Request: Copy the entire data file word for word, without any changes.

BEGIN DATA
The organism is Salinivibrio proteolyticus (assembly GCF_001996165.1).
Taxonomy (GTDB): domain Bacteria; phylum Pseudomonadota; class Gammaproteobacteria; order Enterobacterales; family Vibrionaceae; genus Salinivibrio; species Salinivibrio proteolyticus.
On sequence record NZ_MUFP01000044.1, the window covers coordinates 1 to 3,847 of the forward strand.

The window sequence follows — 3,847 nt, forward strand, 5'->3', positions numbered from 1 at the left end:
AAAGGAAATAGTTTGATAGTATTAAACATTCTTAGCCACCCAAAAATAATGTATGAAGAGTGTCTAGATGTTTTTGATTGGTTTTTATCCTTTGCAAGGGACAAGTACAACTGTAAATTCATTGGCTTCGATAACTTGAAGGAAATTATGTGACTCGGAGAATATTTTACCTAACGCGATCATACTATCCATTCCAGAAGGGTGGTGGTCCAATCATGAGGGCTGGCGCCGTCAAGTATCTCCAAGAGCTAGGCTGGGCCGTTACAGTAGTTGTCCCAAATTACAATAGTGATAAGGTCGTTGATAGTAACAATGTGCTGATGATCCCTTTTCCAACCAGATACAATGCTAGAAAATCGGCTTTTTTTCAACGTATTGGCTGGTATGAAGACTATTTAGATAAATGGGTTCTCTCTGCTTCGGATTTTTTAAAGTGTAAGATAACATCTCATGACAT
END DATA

The organism is Salinivibrio proteolyticus (assembly GCF_001996165.1).
Taxonomy (GTDB): domain Bacteria; phylum Pseudomonadota; class Gammaproteobacteria; order Enterobacterales; family Vibrionaceae; genus Salinivibrio; species Salinivibrio proteolyticus.
On sequence record NZ_MUFP01000044.1, the window covers coordinates 1 to 3,847 of the forward strand.

The window sequence follows — 3,847 nt, forward strand, 5'->3', positions numbered from 1 at the left end:
AAAGGAAATAGTTTGATAGTATTAAACATTCTTAGCCACCCAAAAATAATGTATGAAGAGTGTCTAGATGTTTTTGATTGGTTTTTATCCTTTGCAAGGGACAAGTACAACTGTAAATTCATTGGCTTCGATAACTTGAAGGAAATTATGTGACTCGGAGAATATTTTACCTAACGCGATCATACTATCCATTCCAGAAGGGTGGTGGTCCAATCATGAGGGCTGGCGCCGTCAAGTATCTCCAAGAGCTAGGCTGGGCCGTTACAGTAGTTGTCCCAAATTACAATAGTGATAAGGTCGTTGATAGTAACAATGTGCTGATGATCCCTTTTCCAACCAGATACAATGCTAGAAAATCGGCTTTTTTTCAACGTATTGGCTGGTATGAAGACTATTTAGATAAATGGGTTCTCTCTGCTTCGGATTTTTTAAAGTGTAAGATAACATCTCATGACAT